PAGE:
Days before the end of 2018, luxury hotel Okada Manila faced a PR problem for its New Year’s Eve event. The hotel’s nightclub, Cove Manila, planned a huge party with famous DJ Pete Tong playing the upbeat tunes. Part of the festivities is a massive 130,000-balloon drop, which the nightclub claimed is an official attempt to be listed in Guinness World Records.
Immediately following the announcement, the hotel received backlash for the event due to the environmental harm of the latex balloons. Sardonic memes and the hashtag #DropBalloonDrop circulated various social media platforms. On top of that, netizens flooded Cove Manila’s social media accounts with negative comments and reviews.
Environment activists protested and warned of the great harm the activity would do to the environment. An online campaign was launched by Climate Reality Project Philippines, joined by Greenpeace Southeast Asia – Philippines, Ecowaste Coalition, and Save Philippine Seas and in few days generated 63,000 signatories.
Cove Manila released an official statement on 29 December 2018 claiming that it will push through the balloon drop event and assured the public that the event will be handled responsibly.
However, these words failed to appease the public and the campaign to cancel the event continued. Due to the clamour of the public, the Department of Environmental and Natural Resources (DENR) stepped in and the department sent a letter to Okada Manila. DENR cited some important reasons why the balloon drop event should be cancelled.
DENR spokesperson Benny Antiporda called the event a “solid waste disaster waiting to happen.” He added that the department would not hesitate to arrest the organizers and file charges against them.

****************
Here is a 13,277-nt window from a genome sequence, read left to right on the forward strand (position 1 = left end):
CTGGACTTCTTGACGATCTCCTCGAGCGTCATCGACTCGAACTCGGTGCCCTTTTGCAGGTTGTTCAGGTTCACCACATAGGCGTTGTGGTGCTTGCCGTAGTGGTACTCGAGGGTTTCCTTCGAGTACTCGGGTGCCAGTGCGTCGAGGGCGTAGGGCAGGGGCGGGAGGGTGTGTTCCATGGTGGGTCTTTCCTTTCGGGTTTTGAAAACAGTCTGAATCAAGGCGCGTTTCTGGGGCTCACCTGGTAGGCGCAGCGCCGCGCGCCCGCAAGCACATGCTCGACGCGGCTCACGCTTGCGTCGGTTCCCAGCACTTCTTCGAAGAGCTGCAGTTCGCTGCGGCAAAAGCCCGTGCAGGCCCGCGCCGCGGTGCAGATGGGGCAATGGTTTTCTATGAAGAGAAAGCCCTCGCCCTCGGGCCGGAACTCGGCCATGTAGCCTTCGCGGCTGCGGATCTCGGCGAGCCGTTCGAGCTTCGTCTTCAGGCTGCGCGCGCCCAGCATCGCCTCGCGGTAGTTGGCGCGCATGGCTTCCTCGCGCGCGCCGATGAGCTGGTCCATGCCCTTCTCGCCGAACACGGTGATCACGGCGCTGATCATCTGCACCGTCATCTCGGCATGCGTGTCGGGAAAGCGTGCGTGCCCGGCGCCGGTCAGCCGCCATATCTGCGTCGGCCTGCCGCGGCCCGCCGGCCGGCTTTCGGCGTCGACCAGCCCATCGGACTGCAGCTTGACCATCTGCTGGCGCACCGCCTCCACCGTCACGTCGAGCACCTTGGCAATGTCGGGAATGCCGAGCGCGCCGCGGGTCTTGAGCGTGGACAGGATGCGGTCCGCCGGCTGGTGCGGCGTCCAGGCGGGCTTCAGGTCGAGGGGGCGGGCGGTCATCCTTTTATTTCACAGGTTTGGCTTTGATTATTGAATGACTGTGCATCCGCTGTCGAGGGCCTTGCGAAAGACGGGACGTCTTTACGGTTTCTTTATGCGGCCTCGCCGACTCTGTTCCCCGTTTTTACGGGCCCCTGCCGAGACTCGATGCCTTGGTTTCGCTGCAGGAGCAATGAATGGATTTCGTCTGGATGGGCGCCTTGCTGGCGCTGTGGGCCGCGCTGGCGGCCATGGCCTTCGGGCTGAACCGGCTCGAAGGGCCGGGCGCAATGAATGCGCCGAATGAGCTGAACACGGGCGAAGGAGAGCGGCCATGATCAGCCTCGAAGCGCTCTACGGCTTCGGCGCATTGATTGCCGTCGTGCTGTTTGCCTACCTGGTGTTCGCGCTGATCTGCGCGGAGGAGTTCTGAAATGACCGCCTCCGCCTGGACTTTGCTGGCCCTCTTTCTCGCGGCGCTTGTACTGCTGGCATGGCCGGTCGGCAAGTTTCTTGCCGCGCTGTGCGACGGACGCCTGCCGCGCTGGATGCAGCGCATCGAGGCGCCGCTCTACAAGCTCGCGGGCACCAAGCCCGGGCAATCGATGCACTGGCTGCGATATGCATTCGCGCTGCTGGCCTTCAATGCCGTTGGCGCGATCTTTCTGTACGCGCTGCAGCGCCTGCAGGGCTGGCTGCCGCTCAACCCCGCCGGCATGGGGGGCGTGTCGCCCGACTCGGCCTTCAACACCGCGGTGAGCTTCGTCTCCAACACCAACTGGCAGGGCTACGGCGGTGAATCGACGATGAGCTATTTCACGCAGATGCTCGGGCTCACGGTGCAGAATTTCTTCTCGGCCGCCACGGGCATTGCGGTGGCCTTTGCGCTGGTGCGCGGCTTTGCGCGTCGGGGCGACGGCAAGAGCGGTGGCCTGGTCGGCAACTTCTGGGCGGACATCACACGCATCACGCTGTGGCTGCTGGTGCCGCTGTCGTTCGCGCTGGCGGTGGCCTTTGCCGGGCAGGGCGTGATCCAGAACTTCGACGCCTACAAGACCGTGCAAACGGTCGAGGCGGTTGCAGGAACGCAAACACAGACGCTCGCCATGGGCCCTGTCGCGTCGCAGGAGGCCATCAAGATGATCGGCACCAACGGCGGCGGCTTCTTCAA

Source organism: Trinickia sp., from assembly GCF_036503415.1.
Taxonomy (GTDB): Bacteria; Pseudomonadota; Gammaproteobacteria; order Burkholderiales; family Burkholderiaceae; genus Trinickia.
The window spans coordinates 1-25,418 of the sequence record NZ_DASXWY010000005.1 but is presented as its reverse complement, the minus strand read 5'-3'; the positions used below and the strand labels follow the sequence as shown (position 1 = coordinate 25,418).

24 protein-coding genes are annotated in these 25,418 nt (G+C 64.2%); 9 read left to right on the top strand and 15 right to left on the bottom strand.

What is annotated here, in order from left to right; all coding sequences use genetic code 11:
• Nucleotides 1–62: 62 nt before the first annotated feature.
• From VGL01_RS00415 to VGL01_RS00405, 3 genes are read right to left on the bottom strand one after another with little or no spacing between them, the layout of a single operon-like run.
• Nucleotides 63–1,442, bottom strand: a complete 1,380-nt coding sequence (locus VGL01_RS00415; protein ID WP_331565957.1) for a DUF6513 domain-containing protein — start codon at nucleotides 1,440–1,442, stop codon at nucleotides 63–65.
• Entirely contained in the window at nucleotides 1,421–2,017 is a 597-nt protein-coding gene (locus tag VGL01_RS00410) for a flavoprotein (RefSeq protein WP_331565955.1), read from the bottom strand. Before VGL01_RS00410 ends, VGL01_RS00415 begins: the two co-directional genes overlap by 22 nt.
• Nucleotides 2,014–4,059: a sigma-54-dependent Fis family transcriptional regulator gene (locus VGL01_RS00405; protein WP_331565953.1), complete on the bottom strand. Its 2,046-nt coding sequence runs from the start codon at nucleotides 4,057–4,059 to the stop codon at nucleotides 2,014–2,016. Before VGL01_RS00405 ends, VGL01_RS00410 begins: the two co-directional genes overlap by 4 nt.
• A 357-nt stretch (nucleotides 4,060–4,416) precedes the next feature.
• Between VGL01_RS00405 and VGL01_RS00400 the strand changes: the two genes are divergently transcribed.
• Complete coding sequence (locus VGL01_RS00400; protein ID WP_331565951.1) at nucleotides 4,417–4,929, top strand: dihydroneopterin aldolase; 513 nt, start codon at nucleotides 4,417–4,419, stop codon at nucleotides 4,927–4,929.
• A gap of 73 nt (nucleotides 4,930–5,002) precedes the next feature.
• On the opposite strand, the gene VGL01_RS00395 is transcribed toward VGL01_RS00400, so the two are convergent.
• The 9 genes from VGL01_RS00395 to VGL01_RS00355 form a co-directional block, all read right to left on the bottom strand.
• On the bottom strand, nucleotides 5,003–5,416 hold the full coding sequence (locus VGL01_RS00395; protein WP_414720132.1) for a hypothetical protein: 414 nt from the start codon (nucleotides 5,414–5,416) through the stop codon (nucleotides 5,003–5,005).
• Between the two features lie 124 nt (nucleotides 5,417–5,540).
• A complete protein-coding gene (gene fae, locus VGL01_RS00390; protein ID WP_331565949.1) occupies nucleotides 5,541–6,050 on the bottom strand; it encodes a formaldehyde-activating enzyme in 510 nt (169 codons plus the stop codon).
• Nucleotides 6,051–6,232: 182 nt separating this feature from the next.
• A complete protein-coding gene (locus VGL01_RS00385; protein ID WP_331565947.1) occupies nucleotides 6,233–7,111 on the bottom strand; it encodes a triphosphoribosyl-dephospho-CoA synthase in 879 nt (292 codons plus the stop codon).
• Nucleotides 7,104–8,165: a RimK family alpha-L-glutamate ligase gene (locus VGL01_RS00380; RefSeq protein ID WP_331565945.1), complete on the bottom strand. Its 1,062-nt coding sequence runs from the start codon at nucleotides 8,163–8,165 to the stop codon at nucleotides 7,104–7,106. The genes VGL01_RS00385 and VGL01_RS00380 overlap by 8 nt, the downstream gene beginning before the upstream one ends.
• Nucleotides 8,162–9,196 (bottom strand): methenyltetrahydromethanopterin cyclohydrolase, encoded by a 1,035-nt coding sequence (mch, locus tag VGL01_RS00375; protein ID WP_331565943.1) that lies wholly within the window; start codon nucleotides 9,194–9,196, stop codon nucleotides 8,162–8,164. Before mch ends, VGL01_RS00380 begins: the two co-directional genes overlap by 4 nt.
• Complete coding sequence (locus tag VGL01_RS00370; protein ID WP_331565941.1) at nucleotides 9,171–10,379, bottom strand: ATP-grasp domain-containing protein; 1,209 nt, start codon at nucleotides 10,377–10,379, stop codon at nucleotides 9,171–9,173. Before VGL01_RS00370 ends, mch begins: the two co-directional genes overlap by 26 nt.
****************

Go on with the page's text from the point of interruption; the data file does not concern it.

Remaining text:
That same day, Cove Manila released another statement confirming that it cancelled the balloon drop.
Small win but a great start
After Cove Manila cancelled its balloon drop, more establishments followed suit. The Peninsula Manila and Davao Bamboo Sanctuary and Ecological Park both shelved their respective balloon releasing event.
It is heartwarming to witness and be part of the cause. Sustainable tourism will continue to rise as 86% of travellers, especially Millennials and Gen Z, say that they would be willing to spend some time on activities that offset the environmental impact of their stay.
Even though the collective effort of Filipinos has stopped the balloon drop events, hotels have cancelled the events the last minute and the balloons were already purchased, inflated, and set up. The disposal of these balloons is another issue.
“Although we’re happy that the event did not push through, what will they do with the purchased balloons?” Angelina Pago of Greenpeace asked.
A quick search on Facebook and one will find numerous balloon drop events, especially in the United States, on New Year’s Eve. Even Khloe Kardashian and Tristan Thompson’s NYE celebrations included a balloon drop.
Balloon festivals have been known to create serious problems. In 1986 in Cleveland, Ohio, a fundraising balloon stunt caused numerous problems when 1.5 million helium-filled latex balloons drifted back to the city because of an incoming storm. It affected aviation halting flights and prevented the immediate rescue causing the death of two fishermen. In the end, the Guinness World Records did not recognise the event. Still, it’s for the books.